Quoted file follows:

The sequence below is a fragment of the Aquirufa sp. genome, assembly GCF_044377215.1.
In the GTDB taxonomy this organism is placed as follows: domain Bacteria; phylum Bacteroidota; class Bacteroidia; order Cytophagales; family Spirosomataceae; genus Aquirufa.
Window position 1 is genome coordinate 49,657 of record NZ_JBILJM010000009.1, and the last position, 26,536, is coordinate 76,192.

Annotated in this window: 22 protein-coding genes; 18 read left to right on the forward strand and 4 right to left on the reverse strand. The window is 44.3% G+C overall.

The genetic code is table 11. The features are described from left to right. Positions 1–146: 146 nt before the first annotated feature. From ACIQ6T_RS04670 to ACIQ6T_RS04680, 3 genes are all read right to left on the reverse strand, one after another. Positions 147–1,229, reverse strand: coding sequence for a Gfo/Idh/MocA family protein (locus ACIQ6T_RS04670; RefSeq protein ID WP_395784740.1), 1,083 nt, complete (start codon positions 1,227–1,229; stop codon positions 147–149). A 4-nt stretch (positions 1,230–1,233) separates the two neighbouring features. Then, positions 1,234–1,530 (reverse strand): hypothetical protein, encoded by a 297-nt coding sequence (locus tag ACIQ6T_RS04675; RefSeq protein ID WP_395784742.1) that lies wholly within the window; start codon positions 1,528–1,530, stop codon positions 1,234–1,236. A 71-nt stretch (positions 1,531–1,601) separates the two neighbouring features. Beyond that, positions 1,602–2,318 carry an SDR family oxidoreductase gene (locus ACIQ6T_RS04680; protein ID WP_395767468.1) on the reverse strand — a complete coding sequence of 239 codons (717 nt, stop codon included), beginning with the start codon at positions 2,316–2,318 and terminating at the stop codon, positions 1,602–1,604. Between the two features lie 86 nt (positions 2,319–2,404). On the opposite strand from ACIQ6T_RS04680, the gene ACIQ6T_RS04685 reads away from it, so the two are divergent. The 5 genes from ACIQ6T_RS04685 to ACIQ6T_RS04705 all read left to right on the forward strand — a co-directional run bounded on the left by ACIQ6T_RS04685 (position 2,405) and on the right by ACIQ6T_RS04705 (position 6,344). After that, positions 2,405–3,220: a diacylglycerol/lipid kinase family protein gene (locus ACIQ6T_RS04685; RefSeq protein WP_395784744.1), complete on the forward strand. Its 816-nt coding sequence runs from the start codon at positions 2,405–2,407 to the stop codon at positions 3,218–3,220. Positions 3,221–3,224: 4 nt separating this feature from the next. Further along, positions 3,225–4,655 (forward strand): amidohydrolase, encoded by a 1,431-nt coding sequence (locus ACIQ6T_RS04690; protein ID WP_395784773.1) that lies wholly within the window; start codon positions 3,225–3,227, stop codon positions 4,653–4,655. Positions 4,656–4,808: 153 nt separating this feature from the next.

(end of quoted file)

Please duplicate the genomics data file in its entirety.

The sequence below is a fragment of the Aquirufa sp. genome, assembly GCF_044377215.1.
In the GTDB taxonomy this organism is placed as follows: domain Bacteria; phylum Bacteroidota; class Bacteroidia; order Cytophagales; family Spirosomataceae; genus Aquirufa.
Window position 1 is genome coordinate 49,657 of record NZ_JBILJM010000009.1, and the last position, 26,536, is coordinate 76,192.

Annotated in this window: 22 protein-coding genes; 18 read left to right on the forward strand and 4 right to left on the reverse strand. The window is 44.3% G+C overall.

The genetic code is table 11. The features are described from left to right. Positions 1–146: 146 nt before the first annotated feature. From ACIQ6T_RS04670 to ACIQ6T_RS04680, 3 genes are all read right to left on the reverse strand, one after another. Positions 147–1,229, reverse strand: coding sequence for a Gfo/Idh/MocA family protein (locus ACIQ6T_RS04670; RefSeq protein ID WP_395784740.1), 1,083 nt, complete (start codon positions 1,227–1,229; stop codon positions 147–149). A 4-nt stretch (positions 1,230–1,233) separates the two neighbouring features. Then, positions 1,234–1,530 (reverse strand): hypothetical protein, encoded by a 297-nt coding sequence (locus tag ACIQ6T_RS04675; RefSeq protein ID WP_395784742.1) that lies wholly within the window; start codon positions 1,528–1,530, stop codon positions 1,234–1,236. A 71-nt stretch (positions 1,531–1,601) separates the two neighbouring features. Beyond that, positions 1,602–2,318 carry an SDR family oxidoreductase gene (locus ACIQ6T_RS04680; protein ID WP_395767468.1) on the reverse strand — a complete coding sequence of 239 codons (717 nt, stop codon included), beginning with the start codon at positions 2,316–2,318 and terminating at the stop codon, positions 1,602–1,604. Between the two features lie 86 nt (positions 2,319–2,404). On the opposite strand from ACIQ6T_RS04680, the gene ACIQ6T_RS04685 reads away from it, so the two are divergent. The 5 genes from ACIQ6T_RS04685 to ACIQ6T_RS04705 all read left to right on the forward strand — a co-directional run bounded on the left by ACIQ6T_RS04685 (position 2,405) and on the right by ACIQ6T_RS04705 (position 6,344). After that, positions 2,405–3,220: a diacylglycerol/lipid kinase family protein gene (locus ACIQ6T_RS04685; RefSeq protein WP_395784744.1), complete on the forward strand. Its 816-nt coding sequence runs from the start codon at positions 2,405–2,407 to the stop codon at positions 3,218–3,220. Positions 3,221–3,224: 4 nt separating this feature from the next. Further along, positions 3,225–4,655 (forward strand): amidohydrolase, encoded by a 1,431-nt coding sequence (locus ACIQ6T_RS04690; protein ID WP_395784773.1) that lies wholly within the window; start codon positions 3,225–3,227, stop codon positions 4,653–4,655. Positions 4,656–4,808: 153 nt separating this feature from the next.